City Blogger: An ode to Ali Benarbia
- 24 October 2013 11:54
- Posted by @ThomSoutter26
Recently I was engaged in a rather drunken debate as to which three people you would want accompanying you on a desert island
Now isn’t really the time to discuss the rather random selection that I came up with, but one name did cause consternation between the group that I was with... a certain Mr Ali Benarbia.
Yes. Quite simple, really: Ali Benarbia, the greatest player I have ever seen grace the blue shirt.
I appreciate that is a very bold statement when considering the champions of 2012 or sides that contained dreamboats such as Neil Heaney or goal machine Samaras, but there I said it.
At a time when the club possesses a whole host of world-class, big money signings, it is refreshing to remember what I personally believe is the most unbelievable free transfer signing that our beloved club has ever made.
Ali Benarbia arrived in September 2001 on a free transfer.
Due to a raft of Kevin Keegan signings that summer, his arrival, the day before a home game with Birmingham, went relatively unheralded.
In fact, a good friend of mine commented that he couldn’t be bothered to learn his name and would merely refer to him as ‘No44’.
Ali soon changed his mind.
"Legend has it that he arrived at Maine Road, boots in hand, a mere 24 hours later and set about destroying the opposition in what was possibly the best debut I have ever witnessed."
Nowadays protracted transfer dealings are dragged through the press, with vast sums of money reported along with hastily edited showreels from YouTube.
This guy was an unknown quantity but WHAT A PLAYER!
Up until 2001 my viewing of City had mainly consisted of average individuals and workmanlike performances but Ali B changed all that.
He changed the way that I viewed how City could play football. Over the remainder of the 2001/02 season he was a level above everyone else on the pitch.
The Goat commenting that ‘he saw the pass to you before you did’ on umpteen occasions.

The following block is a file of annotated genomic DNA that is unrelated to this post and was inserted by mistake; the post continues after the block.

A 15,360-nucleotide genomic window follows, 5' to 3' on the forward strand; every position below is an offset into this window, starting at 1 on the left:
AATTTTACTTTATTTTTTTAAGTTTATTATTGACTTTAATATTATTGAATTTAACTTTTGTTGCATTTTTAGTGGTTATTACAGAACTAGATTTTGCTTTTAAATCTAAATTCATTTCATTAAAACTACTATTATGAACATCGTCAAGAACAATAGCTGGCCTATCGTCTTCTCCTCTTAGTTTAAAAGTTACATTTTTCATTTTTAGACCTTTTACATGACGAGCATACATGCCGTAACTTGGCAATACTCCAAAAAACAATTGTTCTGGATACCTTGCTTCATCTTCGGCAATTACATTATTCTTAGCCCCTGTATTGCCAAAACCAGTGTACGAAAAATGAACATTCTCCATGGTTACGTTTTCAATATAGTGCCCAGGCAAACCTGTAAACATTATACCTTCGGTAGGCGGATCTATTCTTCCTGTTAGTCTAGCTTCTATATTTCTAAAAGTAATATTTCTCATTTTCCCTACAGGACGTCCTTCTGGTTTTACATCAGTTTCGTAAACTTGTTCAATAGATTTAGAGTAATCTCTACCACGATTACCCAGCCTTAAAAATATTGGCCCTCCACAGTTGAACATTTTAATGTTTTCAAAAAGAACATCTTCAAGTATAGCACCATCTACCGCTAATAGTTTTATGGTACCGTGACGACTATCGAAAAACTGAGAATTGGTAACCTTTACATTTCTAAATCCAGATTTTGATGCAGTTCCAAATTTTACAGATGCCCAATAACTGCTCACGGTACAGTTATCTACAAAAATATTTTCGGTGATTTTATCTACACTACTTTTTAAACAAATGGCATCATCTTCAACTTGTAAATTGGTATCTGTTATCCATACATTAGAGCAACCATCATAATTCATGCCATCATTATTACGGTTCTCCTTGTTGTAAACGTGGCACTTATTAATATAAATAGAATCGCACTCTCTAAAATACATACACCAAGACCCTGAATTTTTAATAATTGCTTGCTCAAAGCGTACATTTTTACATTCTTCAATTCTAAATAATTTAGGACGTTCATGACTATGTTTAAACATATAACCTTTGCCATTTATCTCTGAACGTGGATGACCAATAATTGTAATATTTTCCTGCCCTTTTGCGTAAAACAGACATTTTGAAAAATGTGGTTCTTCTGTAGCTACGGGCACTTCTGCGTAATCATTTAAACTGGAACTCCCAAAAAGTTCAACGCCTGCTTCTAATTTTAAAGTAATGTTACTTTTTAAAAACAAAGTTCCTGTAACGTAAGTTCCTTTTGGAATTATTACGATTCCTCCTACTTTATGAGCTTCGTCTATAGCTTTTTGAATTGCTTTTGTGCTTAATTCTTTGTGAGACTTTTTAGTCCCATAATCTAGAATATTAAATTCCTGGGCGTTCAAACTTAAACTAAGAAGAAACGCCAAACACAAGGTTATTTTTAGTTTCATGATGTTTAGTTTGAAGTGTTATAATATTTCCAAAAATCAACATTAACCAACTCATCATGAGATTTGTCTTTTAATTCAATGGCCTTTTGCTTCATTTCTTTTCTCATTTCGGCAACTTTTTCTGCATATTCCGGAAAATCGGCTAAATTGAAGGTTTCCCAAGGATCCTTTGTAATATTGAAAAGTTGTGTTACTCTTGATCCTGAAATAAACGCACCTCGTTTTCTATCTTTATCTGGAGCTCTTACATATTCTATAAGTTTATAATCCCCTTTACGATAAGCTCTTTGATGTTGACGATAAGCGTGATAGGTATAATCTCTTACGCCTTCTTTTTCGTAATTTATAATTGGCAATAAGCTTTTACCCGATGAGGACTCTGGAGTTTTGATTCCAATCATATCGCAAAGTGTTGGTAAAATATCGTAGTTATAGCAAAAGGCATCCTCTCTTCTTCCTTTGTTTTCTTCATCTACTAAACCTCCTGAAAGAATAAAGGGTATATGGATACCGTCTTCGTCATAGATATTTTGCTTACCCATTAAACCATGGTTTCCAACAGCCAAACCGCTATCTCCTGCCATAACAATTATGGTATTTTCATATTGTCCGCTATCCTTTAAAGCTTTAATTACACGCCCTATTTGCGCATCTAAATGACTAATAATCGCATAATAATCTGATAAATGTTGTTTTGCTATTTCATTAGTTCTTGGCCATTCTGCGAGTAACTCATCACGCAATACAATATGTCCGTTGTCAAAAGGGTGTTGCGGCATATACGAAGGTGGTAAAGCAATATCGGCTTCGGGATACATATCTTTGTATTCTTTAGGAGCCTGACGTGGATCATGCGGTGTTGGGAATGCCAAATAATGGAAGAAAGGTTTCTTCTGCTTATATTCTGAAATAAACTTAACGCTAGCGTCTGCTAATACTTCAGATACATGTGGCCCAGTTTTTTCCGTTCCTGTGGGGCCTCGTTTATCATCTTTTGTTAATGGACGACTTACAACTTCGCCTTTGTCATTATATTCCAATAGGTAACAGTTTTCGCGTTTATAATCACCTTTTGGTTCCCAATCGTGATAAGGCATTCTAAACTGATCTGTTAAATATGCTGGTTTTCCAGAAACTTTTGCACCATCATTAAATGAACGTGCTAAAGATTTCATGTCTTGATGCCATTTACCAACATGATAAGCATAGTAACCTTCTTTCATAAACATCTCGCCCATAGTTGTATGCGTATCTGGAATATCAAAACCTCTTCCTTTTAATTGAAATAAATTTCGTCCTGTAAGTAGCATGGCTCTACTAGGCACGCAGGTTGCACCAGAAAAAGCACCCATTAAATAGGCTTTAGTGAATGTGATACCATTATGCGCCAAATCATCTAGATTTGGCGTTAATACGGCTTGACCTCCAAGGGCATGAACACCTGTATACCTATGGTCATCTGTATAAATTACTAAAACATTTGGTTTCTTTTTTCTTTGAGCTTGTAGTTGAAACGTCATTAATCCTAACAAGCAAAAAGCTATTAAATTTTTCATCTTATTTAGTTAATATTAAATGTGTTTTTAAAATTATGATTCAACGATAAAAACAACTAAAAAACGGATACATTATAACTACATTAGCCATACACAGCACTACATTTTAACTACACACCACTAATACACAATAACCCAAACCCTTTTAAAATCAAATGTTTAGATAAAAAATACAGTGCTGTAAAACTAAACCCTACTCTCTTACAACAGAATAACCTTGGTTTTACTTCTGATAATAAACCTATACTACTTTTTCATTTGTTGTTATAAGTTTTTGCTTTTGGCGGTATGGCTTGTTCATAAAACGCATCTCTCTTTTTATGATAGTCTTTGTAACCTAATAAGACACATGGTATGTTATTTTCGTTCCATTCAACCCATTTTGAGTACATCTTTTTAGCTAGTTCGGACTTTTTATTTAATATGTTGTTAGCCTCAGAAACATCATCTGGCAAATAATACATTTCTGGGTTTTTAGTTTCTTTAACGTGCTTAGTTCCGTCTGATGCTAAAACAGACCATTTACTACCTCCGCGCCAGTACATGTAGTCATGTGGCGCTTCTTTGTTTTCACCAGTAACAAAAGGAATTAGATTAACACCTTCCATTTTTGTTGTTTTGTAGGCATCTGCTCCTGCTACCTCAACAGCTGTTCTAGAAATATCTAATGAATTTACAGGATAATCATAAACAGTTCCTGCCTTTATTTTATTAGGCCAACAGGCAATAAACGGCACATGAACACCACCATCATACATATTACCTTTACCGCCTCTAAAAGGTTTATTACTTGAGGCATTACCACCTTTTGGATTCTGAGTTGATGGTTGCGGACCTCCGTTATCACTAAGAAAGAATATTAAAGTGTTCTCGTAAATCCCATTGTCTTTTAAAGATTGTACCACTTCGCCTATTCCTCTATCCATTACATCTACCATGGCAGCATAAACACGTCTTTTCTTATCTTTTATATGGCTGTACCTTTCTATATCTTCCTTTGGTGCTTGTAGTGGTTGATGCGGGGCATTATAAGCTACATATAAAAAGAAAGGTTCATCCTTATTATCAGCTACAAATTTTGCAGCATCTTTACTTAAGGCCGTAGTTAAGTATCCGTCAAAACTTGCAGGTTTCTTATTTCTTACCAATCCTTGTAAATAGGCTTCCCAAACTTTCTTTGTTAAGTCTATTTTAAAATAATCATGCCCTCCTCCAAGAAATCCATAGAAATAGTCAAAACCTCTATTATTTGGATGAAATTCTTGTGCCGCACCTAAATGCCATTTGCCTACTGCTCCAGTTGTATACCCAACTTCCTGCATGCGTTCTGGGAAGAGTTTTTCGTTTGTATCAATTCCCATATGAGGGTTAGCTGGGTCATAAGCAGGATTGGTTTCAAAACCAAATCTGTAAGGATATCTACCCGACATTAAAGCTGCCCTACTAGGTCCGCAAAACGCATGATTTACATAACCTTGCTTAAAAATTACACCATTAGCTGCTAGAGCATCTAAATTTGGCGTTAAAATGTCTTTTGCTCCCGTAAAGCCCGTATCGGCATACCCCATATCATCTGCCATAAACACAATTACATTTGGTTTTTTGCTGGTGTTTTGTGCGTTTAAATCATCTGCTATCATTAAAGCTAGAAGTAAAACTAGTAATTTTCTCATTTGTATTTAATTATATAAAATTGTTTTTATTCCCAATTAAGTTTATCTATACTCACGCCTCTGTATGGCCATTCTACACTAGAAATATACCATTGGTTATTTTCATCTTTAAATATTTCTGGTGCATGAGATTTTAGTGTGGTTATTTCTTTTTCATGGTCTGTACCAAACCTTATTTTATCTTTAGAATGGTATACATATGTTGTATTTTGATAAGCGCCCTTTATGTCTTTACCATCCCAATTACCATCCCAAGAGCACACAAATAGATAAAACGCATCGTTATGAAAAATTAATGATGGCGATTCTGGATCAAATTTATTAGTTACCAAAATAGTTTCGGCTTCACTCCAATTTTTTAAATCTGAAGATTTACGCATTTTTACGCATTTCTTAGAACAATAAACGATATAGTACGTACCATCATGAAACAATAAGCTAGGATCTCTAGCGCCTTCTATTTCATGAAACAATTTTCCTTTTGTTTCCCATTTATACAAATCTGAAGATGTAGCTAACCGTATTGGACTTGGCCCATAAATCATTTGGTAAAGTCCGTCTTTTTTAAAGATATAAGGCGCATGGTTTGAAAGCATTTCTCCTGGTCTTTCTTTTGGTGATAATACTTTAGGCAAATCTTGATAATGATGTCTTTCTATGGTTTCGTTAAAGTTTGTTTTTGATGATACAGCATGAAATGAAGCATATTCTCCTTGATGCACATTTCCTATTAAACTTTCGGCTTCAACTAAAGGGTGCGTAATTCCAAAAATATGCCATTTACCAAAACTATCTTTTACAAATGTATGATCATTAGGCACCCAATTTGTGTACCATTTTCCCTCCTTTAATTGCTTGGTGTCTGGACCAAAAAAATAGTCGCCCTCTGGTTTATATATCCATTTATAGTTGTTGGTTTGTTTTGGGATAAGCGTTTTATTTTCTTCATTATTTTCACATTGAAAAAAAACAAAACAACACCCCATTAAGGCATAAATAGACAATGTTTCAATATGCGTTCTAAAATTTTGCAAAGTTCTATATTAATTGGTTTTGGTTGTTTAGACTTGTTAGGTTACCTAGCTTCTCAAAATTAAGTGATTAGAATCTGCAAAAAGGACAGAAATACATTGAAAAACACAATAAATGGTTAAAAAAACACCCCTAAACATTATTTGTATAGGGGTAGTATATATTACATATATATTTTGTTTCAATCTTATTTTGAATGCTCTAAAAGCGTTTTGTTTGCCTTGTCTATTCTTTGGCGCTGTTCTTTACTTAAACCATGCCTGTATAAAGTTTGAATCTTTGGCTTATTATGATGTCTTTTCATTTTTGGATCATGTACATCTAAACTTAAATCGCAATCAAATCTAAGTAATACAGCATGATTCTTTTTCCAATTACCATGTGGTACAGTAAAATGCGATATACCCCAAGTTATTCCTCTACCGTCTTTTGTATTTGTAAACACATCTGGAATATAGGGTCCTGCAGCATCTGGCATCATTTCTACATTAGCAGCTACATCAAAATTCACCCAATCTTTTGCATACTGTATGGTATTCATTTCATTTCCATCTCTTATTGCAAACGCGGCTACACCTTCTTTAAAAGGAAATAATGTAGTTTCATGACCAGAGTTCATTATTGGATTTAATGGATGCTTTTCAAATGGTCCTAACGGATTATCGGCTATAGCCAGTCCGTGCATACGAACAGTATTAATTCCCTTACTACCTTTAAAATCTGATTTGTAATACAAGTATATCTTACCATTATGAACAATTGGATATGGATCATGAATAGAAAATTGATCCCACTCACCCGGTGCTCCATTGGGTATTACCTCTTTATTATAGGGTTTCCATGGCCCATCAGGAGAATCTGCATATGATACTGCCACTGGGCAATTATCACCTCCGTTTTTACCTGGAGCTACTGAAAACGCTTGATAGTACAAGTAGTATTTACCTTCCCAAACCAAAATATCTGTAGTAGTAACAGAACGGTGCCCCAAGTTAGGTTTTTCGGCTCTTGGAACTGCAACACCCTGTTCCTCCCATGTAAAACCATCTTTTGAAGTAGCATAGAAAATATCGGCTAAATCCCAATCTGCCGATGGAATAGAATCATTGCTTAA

City were a missed Stuart Pearce penalty away from setting a goalscoring record that season and the little Algerian probably assisted around 80% of those goals (stats care of Thom Soutter).
Who cares if it wasn’t the Premier League? Football viewing is about 11 v 11 and this magician was a joy to behold.
The fact that the season coincided with the failed TV voyage of ITV digital meant that coverage of City was pretty limited, thus meaning that Ali and the football we played was almost our little secret.
Well, until we battered Premier League Ipswich away in the FA Cup live on the BBC, then it was out.
Thus began our storm back to the Premiership and a position that we haven’t relinquished since.
I remember the day that City clinched promotion, at home to those Yorkshire Brazilians, Barnsley.
"City won 5-1, Benarbia played a part in every goal and upon the fifth being dispatched the commentator of the game remarked, "City are too good", then the camera panned to Benarbia, "and he is TOO good"."
It was quite simply the most remarkable performance of flicks, twists, impossible passes and back heels that I have ever seen.
In terms of City playmakers we are now blessed with David Silva and Samir Nasri, plus even the likes of Elano have illuminated the City of Manchester stadium in the intervening time period.
However, in his prime, Ali Benarbia would have been right up there.
It is crying shame that having led us back to the Promised Land his role in the Premier League was marginalized due to ageing limbs and a change in tactics.
It is extremely fitting however that his final game in a City shirt was the first in our new stadium where we would eventually go on to play the football that he would have loved.
So Ali, if you fancy that drink on a desert island or a kick about with a coconut, just give me a shout as you remain the greatest City player I have ever seen live. Come in number 44….. Genius.
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